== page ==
Organic cosmetics

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Hannah and Felicia were here and Cosmetic products that are made with organic ingredients are made without the use of harsh chemicals like pesticides, herbicides, fungicides, and fertilizers. The Environmental Protection Agency (EPA) approved pesticides to be used long before research was done that now has linked these chemicals to cancer and other diseases. Many manufacturers are misleading when it comes to labels on the back of organic cosmetics. U.S. courts have not allowed the FDA to regulate industry use of terms like "natural." Cosmetic marketers can by law assign such terms whatever meaning they choose. For example, manufacturers may use the word "organic" in its scientific sense in which it simply means “containing carbon.”

In order for cosmetics to truly if you are in mrs doss's class i am soooo sorry i love cats!!!! be organic, the Organic Consumers Association (OCA) suggests that all the cleaning and conditioning ingredients be made from organic materials, the manufacturing process should be simple and ecological, and non-agricultural water like floral water or botanical water should not be used.

I can't belviee you're not playing with me--that was so helpful.
I can't belviee you're not playing with me--that was so helpful.

Certification of Cosmetics and Personal Care Products

Cosmetic companies can voluntarily seek organic certification from third-parties such as the USDA, IFOAM, Australian Certified Organic, BDIH, Ecocert, the UK Soil Association, Quality Assurance International, and Organic Food Chain. The meaning of certification will depend upon the standards of the particular organization awarding it.

For example, a product can carry the USDA organic label if it contains at least 95% organic ingredients. The product label can say “made with organic ingredients” if 70% or more of the ingredients are organic, and if less than 70% of the ingredients are organic, the product can only include the term “organic” on the ingredients list, not on the principal display panel.

Certification from the UK Soil Association requires that at least 95% of the ingredients be organic in order for a product to labeled organic, and for products with 70-95% organic ingredients, labels can say “made with X% organic ingredients” and must state the percentage of organic ingredients. Soil Association certified products should be minimally processed. Ingredients and processes hazardous to the environment are to be avoided. GMO’s, ingredients of petro-chemical origin, and the surfactants sodium lauryl sulphate and sodium laureth sulphate are prohibited.

Organic certification requires that companies keep extensive records of production, handling, and processing. They must generally allow the certifying organization to audit their records, conduct on-site inspections, and conduct tests on product ingredients if requested. Certification fees can run from several hundred dollars to a few thousand dollars depending upon the size of the company.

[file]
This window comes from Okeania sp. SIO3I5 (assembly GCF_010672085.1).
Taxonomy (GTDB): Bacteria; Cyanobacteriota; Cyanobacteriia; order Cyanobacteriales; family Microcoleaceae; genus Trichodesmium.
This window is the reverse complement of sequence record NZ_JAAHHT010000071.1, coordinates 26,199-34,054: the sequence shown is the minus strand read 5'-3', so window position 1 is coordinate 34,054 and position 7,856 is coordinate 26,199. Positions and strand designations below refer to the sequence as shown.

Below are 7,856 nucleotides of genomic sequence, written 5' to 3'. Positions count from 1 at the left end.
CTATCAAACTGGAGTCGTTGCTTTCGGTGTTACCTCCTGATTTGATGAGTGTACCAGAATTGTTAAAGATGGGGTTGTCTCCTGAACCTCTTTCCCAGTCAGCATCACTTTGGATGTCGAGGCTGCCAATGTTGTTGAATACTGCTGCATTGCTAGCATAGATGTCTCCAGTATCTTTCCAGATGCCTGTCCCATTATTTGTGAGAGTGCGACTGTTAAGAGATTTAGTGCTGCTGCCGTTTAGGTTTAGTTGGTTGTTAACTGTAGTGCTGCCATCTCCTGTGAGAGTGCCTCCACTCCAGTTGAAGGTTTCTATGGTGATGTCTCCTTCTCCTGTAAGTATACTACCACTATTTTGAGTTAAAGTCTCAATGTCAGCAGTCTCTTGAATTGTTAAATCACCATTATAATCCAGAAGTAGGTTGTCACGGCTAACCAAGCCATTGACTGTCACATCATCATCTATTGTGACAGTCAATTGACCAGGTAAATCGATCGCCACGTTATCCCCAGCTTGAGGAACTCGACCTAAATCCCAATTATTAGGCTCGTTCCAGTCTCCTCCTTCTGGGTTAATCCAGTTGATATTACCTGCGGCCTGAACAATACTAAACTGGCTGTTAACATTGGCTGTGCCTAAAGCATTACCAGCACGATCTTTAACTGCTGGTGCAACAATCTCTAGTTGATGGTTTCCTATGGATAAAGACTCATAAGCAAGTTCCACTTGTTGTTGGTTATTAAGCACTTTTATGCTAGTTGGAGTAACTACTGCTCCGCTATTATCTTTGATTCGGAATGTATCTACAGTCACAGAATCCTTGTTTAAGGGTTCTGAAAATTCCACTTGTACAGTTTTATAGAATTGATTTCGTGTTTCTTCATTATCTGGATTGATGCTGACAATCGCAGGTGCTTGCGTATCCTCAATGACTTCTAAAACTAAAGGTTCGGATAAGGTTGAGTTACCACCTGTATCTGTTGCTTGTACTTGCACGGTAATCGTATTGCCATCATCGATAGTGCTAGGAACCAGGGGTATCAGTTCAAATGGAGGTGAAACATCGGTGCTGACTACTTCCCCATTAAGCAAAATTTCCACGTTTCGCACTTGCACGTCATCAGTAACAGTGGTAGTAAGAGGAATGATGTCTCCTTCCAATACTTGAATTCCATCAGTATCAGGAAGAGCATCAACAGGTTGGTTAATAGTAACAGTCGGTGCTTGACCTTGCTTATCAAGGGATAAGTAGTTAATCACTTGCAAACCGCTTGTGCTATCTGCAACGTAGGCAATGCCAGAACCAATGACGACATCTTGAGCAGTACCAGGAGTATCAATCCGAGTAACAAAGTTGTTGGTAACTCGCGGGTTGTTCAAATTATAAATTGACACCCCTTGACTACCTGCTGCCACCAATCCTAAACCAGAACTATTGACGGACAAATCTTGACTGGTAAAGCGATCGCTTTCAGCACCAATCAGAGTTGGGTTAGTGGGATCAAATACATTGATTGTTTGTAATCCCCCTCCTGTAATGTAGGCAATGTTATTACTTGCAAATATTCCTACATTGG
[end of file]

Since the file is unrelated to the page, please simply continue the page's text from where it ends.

Alternative Consumer Resources

In addition to organic certification, consumers can turn to other resources for help in selecting safe personal care products.

The Environmental Working Group (EWG) provides a valuable “Skin Deep” database of public information for consumers. It provides a list of ingredients, a hazard score, and a data gap score for over 50,000 personal care products. The data gap score is required because beauty care companies are not required to provide public information about the ingredients in their products, and therefore, for some products, EWG has only limited information about what is in them. The more information they have, the lower the data gap score.

The hazard rating score is based on the EWG’s research, correlating the ingredients contained in particular products with government and academic research on how hazardous they are. Several factors are taken into account when assigning a hazard score to a product, including the seriousness of the type of health risk posed, the degree of certainty with which researchers have concluded that ingredients pose a risk, and the amount of the hazardous substance that is absorbed through the skin.

Some companies provide EWG hazard scores for their products on their websites. In an article on Natural Makeup and Personal Care Products, WeBuyItGreen, an online eco mall, explains that it uses the EWG database to screen products that it allows merchants to list on its site. To qualify to be listed, health and beauty products must include an ingredients list and either include certified organic ingredients or be assigned a hazard score of two of less by the Environmental Working Group database.

Another resource for concerned consumers is the Compact for Safe Cosmetics. By signing this agreement, companies pledge that their personal care products meet European Union Directive 76/768/EEC to be free of chemicals strongly suspected of causing cancer, mutation, or birth defects. If the companies have hazardous materials in their beauty care products, they must present a plan to replace them within three years and report on progress in achieving this goal. They must also disclose all ingredients, submit them to the EWG Skin Deep database, and keep this information updated.

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